Lighting the way to switch chemical reaction pathways

Lighting the way to switch chemical reaction pathways
Researchers used green laser to modulated the reactivity of triazolinediones (TADs), powerful chemical coupling agents. Credit: QUT

Could the manufacture of the integrated circuits and chips for our everyday electronic devices be made simpler, safer and cheaper simply by being able to switch coloured light on and off?

Researchers from Queensland University of Technology (QUT), Karlsruhe Institute of Technology (KIT) and Ghent University have stepped towards this by pioneering a system that modulates visible, coloured to change the reactions of a powerful chemical coupling agent.

Their findings have been published in Nature Communications.

  • Researchers used green laser light to control the reactivity of triazolinediones (TADs), coupling agents which swiftly create bonds with other chemicals, necessary to make materials
  • Under green light the TADs stopped reacting; when the light was switched off, the TADs became highly reactive again
  • The light-switching process could be repeated multiple times
  • The experiment showed two different products can be created from the same set-up simply by switching coloured light on and off

Professor Barner-Kowollik, from QUT's Science and Engineering Faculty, and Ghent University's Professor Filip Du Prez co-supervised the collaborative international research project. Lead author Hannes Houck is conducting PhD studies across the three partner institutions, supported by the Research Foundation-Flanders (FWO).

Professor Barner-Kowollik said the ability to use visible light as a remote-controlled on/off chemical reaction switch opened up possibilities for future industry applications in chemical and advanced manufacturing, including computer chip fabrication.

"At the moment, ultraviolet (UV) light, which has shorter wavelengths than light in the visible spectrum, is used in industry to drive chemical processes," he said.

"Industrial processes making use of less harmful visible light are scarce - a sharp contrast to what occurs in nature.

Researchers from Queensland University of Technology, Karlsruhe Institute of Technology and Ghent University have pioneered a system that modulates visible, coloured light to change the reactions of chemical coupling agent triazolinediones (TADs). Credit: QUT

"For plants, visible light plays a critical role in chemical processes. Trees harvest light during the day and use this as an energy source to grow, releasing oxygen in the process. At night, however, when light is no longer available, the chemical process is altered and plants release carbon dioxide.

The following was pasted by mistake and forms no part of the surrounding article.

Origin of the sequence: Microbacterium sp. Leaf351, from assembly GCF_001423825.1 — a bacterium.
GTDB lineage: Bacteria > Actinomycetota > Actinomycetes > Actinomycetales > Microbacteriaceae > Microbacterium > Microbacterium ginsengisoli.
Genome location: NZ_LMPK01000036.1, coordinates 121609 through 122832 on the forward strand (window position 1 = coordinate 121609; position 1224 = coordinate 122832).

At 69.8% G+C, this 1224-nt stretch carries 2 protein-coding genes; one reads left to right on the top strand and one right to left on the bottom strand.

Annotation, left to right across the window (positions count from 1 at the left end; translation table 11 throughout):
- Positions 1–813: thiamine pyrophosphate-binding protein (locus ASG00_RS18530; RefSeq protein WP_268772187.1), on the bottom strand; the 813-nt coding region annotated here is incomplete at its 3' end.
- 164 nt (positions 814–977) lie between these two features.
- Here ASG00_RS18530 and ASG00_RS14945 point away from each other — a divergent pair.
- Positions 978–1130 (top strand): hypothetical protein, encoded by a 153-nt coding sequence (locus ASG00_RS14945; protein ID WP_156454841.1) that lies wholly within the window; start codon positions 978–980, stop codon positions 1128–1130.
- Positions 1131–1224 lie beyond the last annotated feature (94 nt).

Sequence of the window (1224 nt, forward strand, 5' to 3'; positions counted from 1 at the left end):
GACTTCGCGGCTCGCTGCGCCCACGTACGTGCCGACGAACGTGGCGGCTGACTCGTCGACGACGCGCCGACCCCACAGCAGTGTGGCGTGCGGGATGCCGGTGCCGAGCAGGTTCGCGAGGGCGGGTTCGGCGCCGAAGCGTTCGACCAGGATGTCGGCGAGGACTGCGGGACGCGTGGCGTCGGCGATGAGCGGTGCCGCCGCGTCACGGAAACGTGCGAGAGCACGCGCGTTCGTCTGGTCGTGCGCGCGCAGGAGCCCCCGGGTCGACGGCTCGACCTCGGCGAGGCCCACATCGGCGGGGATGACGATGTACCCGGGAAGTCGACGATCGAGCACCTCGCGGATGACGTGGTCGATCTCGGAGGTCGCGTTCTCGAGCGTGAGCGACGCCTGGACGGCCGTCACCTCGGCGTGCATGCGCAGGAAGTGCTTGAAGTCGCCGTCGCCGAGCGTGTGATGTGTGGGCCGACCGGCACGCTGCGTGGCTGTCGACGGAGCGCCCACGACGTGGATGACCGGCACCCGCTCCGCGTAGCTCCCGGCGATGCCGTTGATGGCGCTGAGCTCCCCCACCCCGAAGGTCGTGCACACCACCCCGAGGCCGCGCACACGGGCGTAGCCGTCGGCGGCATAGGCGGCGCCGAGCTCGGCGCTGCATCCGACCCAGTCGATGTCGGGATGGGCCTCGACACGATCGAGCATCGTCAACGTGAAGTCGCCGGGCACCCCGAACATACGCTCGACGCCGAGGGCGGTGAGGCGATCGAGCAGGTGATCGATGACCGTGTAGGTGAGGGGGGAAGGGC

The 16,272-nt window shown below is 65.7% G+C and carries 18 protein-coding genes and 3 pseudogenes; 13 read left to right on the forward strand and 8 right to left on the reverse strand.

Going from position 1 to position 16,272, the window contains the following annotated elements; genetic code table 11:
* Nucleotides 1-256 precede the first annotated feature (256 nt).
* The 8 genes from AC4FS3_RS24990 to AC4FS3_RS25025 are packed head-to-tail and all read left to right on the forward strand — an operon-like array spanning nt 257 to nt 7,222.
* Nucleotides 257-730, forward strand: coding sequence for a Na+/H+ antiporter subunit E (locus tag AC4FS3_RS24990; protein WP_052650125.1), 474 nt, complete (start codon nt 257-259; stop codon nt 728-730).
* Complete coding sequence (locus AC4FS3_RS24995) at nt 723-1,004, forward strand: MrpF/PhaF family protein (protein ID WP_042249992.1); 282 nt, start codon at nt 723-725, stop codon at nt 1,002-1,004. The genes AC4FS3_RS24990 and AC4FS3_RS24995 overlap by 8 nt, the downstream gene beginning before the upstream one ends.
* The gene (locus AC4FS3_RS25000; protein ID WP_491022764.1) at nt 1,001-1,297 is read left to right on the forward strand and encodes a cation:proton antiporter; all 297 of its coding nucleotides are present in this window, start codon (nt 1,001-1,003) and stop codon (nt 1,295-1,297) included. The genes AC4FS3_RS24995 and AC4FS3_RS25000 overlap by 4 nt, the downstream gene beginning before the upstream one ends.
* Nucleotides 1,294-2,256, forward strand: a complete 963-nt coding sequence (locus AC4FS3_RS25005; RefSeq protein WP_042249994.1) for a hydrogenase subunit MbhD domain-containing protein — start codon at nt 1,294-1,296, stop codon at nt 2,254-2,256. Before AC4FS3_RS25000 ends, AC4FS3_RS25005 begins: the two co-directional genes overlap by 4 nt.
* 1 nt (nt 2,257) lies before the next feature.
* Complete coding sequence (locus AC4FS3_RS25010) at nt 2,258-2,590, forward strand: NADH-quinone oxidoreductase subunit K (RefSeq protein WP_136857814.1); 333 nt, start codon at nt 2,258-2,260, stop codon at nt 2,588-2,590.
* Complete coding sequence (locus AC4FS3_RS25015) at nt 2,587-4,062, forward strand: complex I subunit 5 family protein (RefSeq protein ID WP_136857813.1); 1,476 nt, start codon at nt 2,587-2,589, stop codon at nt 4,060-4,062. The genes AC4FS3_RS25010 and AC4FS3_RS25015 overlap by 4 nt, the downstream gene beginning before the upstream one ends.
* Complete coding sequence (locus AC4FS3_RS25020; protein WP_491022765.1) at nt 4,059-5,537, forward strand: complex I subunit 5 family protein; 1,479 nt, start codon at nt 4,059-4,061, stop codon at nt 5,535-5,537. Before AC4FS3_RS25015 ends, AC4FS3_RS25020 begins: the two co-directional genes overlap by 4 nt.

"We've been inspired by such natural processes and designed a completely light-switchable chemical reaction system for the first time."

The research team said their system may be applied to create light-sensitive materials for 3D , allowing printing of very small structures that could be used in such things as computer chip fabrication. 3D laser lithography is a type of 3D printing with direct laser light, and used for creating very precise structures in the micro range, such as scaffolds for cells.

QUT is exploring 3D laser lithography applications with leading KIT physicist Professor Martin Wegener.

"Contemporary is a complex, and expensive, system of chemical processes," Professor Barner-Kowollik said. "Here, due to the so-called light diffraction limit, radiation with short wavelengths - which is very harsh UV light - is used.

Lighting the way to switch chemical reaction pathways
Researchers QUT Professor Christopher Barner-Kowollik, right, and Hannes Houck. Credit: QUT

"But what if we could use visible light to reversibly switch certain and get around the light diffraction limit and print very, very small structures, for example five nanometres wide?

"Being able to switch chemical reactivity within 3D laser lithography could revolutionise chip printing, and make it cheaper, simpler and safer.

"There are substantial barriers to overcome, but potentially the system we have devised with as a deactivation mechanism could provide an avenue to achieve that."

Explore further

Electronics and optics on one chip

More information: Hannes A. Houck et al, Controlling thermal reactivity with different colors of light, Nature Communications (2017). DOI: 10.1038/s41467-017-02022-0
Journal information: Nature Communications

Citation: Lighting the way to switch chemical reaction pathways (2017, November 30) retrieved 30 July 2021 from
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